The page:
Author: Niall Hearty
10 February 2022
2 min read
Niall Hearty of Rahman Ravelli details the main points of the Rating (Coronavirus) and Directors Disqualification (Dissolved Companies) Act.
The Insolvency Service now has extended powers when it comes to directors dissolving companies to avoid paying their liabilities.
These powers have been granted under the Rating (Coronavirus) and Directors Disqualification (Dissolved Companies) Act, which was given royal assent on 15 December 2021.
Business Secretary, Kwasi Kwarteng, emphasised that the Act was created because of suspicions that some directors would seek to avoid repaying government-backed loans that were provided to assist companies during the coronavirus pandemic, as well as other debts. The Act enhances the powers available to the Insolvency Service to investigate and, when appropriate, disqualify company directors who abuse the company dissolution process.
Before the Act came into effect, the Insolvency Service’s powers to investigate were limited to directors of companies that entered into an insolvency process (including administration and liquidation) and to the affairs of active companies. The Act, however, extends those investigatory powers to cover the conduct of former directors of dissolved companies.
If evidence of misconduct is found, the sanctions available under the Act to the Insolvency Service include disqualifying a director from acting as a company director for up to 15 years and prosecution in the most serious of cases. The Business Secretary will also have the ability to make a court application for an order requiring a disqualified former director of a dissolved company to pay compensation to creditors who have lost out due to that director’s fraudulent behaviour.
The Act, therefore, will serve as a deterrent to directors who may be thinking of abusing the company dissolution process in order to avoid meeting their company’s liabilities.
Prior to the new Act, creditors could do little to recover what they were owed if directors abused the dissolution process. The process includes a notice period for creditors to object to a company’s dissolution going ahead. But this has often been ineffective as, in many cases, creditors were not made aware of the company’s planned dissolution. If creditors failed to object in time, there was little they could do to try and recoup what they were owed, with low-value creditors in particular having little protection.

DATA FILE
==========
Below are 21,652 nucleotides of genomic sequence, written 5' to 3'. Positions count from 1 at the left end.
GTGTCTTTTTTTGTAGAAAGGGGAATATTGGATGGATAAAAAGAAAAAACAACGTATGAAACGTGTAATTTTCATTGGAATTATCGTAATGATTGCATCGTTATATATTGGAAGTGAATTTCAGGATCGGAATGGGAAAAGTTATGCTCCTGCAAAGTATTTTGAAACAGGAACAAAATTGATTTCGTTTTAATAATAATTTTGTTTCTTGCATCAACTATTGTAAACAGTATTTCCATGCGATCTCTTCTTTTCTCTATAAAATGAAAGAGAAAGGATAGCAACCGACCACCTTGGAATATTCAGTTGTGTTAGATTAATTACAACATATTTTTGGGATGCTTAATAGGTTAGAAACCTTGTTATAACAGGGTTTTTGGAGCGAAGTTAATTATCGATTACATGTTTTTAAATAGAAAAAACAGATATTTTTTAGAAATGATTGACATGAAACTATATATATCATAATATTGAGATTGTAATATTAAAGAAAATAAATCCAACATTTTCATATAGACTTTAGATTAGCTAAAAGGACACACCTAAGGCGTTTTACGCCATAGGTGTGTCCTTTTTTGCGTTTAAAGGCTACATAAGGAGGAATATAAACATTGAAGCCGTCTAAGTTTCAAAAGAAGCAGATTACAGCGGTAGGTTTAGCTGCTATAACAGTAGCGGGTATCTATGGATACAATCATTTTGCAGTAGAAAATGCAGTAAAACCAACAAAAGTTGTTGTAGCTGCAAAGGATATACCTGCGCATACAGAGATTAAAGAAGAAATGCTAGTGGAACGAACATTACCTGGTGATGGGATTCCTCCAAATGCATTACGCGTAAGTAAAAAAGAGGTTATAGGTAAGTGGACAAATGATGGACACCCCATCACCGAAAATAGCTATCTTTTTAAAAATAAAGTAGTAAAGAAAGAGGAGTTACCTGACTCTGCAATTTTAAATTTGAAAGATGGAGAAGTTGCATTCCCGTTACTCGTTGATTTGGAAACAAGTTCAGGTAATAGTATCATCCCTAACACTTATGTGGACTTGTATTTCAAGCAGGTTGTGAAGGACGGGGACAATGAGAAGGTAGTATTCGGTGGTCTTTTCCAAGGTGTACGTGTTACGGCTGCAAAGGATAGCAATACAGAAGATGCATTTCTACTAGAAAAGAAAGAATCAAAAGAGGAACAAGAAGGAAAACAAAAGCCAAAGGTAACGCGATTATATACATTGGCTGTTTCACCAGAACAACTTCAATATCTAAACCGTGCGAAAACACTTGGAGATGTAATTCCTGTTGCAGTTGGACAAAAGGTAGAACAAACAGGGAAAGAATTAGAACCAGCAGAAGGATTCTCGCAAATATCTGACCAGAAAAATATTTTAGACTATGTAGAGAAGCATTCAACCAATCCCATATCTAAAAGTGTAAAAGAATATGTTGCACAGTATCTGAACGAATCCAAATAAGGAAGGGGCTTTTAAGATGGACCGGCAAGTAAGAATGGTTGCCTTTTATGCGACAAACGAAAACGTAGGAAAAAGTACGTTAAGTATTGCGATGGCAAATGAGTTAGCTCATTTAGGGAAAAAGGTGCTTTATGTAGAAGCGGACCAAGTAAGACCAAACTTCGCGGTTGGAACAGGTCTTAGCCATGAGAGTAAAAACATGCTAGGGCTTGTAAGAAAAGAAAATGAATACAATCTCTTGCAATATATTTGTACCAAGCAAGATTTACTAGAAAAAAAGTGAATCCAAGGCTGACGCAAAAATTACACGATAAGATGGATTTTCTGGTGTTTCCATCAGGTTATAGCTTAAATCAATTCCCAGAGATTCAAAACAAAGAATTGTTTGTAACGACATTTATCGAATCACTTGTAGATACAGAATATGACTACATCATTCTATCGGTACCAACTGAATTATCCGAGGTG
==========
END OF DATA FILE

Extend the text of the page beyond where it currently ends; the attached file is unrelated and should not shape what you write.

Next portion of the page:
Although it has been possible for creditors to bring court proceedings to have the company restored to the Companies House register, this is often too time consuming and expensive to be a realistic option. Another option has been to report any suspicions of fraud to the Serious Fraud Office (SFO). But the SFO tends to concentrate on complex, high-value investigations, and is unlikely to devote resources to smaller-scale allegations.
The Act does not offer creditors a new range of ways to seek redress for their losses. But it does enhance the government’s ability to hold directors to account. It may also lead to creditors appealing to the Business Secretary and/or the Insolvency Service for investigations to be started into particular directors. This could be of use to the creditors if the Business Secretary then applies for one of the aforementioned court orders compelling a director of a dissolved company to pay creditors what they are owed.
At this stage, however, it is unclear whether the Insolvency Service will have the resources or enthusiasm to pursue such investigations.
Niall has a wealth of corporate crime expertise and an ability to coordinate global bribery and corruption cases. His achievements in such investigations have made him a logical choice for corporate clients.